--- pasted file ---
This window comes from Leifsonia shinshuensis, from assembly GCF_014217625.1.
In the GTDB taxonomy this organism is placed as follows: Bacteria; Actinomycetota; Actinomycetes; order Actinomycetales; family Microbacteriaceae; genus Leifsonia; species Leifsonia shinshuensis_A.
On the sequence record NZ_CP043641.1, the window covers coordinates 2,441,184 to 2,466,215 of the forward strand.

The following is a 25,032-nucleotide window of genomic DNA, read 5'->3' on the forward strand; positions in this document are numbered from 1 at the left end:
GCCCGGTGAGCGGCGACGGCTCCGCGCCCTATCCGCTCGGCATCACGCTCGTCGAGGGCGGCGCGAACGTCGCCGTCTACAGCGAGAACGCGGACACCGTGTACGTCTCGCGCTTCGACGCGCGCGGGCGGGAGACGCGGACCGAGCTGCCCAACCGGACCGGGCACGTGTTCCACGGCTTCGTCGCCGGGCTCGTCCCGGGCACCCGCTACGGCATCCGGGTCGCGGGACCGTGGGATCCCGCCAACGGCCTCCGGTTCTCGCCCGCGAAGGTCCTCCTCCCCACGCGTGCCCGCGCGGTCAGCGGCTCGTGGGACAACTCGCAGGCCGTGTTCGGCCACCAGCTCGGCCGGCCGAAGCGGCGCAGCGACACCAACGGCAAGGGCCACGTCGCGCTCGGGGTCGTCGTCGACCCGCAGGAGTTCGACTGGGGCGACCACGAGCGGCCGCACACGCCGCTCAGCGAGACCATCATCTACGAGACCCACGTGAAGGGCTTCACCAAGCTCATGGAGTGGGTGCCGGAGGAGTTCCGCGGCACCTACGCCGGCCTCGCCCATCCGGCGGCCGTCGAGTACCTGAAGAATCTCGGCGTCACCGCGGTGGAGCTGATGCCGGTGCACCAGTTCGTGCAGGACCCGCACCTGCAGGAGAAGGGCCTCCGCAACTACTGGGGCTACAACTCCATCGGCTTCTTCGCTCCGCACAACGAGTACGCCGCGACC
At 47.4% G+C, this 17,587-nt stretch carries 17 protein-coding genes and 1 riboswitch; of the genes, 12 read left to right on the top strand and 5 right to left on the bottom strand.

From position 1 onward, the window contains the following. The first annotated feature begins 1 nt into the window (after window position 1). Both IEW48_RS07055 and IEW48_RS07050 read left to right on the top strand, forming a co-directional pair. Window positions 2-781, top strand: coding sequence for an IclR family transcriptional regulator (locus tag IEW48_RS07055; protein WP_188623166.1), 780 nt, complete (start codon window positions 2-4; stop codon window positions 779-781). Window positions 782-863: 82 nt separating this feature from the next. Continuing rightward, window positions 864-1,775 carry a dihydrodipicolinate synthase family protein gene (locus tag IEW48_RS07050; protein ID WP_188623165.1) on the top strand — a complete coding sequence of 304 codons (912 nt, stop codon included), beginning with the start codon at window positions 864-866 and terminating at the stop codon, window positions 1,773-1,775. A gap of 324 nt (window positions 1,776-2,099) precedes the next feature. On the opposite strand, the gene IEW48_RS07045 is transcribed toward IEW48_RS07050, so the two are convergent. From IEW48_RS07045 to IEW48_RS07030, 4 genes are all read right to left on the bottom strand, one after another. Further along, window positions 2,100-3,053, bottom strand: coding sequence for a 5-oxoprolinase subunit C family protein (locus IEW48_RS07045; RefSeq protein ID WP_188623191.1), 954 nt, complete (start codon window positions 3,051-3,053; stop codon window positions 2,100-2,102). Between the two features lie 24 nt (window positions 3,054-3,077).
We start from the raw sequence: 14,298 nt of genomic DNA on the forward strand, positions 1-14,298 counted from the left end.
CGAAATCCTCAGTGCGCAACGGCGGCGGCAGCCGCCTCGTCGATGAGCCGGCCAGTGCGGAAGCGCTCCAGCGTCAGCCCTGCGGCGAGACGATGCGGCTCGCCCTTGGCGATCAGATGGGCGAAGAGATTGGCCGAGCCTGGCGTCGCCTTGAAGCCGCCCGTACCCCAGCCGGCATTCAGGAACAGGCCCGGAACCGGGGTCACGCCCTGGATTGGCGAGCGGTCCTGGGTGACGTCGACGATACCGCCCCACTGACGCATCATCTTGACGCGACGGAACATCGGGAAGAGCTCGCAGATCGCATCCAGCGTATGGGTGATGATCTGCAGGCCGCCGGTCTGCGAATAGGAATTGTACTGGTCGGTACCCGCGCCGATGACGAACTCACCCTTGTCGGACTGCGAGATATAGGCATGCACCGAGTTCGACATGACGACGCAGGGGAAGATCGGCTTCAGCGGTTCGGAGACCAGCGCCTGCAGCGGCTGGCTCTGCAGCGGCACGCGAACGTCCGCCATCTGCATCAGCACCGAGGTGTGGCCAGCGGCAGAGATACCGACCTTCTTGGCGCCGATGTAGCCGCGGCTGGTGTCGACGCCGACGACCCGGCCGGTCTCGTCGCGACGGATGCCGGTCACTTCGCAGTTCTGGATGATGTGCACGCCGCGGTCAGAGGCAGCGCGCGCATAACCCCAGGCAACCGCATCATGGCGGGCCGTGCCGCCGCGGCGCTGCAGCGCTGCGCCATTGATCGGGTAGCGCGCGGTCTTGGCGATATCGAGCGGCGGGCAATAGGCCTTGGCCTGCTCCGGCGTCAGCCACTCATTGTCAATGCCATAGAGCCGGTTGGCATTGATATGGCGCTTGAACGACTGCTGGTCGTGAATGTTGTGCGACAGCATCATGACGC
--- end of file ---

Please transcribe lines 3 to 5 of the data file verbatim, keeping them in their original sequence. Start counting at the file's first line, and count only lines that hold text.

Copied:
On the sequence record NZ_CP043641.1, the window covers coordinates 2,441,184 to 2,466,215 of the forward strand.

The following is a 25,032-nucleotide window of genomic DNA, read 5'->3' on the forward strand; positions in this document are numbered from 1 at the left end:
GCCCGGTGAGCGGCGACGGCTCCGCGCCCTATCCGCTCGGCATCACGCTCGTCGAGGGCGGCGCGAACGTCGCCGTCTACAGCGAGAACGCGGACACCGTGTACGTCTCGCGCTTCGACGCGCGCGGGCGGGAGACGCGGACCGAGCTGCCCAACCGGACCGGGCACGTGTTCCACGGCTTCGTCGCCGGGCTCGTCCCGGGCACCCGCTACGGCATCCGGGTCGCGGGACCGTGGGATCCCGCCAACGGCCTCCGGTTCTCGCCCGCGAAGGTCCTCCTCCCCACGCGTGCCCGCGCGGTCAGCGGCTCGTGGGACAACTCGCAGGCCGTGTTCGGCCACCAGCTCGGCCGGCCGAAGCGGCGCAGCGACACCAACGGCAAGGGCCACGTCGCGCTCGGGGTCGTCGTCGACCCGCAGGAGTTCGACTGGGGCGACCACGAGCGGCCGCACACGCCGCTCAGCGAGACCATCATCTACGAGACCCACGTGAAGGGCTTCACCAAGCTCATGGAGTGGGTGCCGGAGGAGTTCCGCGGCACCTACGCCGGCCTCGCCCATCCGGCGGCCGTCGAGTACCTGAAGAATCTCGGCGTCACCGCGGTGGAGCTGATGCCGGTGCACCAGTTCGTGCAGGACCCGCACCTGCAGGAGAAGGGCCTCCGCAACTACTGGGGCTACAACTCCATCGGCTTCTTCGCTCCGCACAACGAGTACGCCGCGACC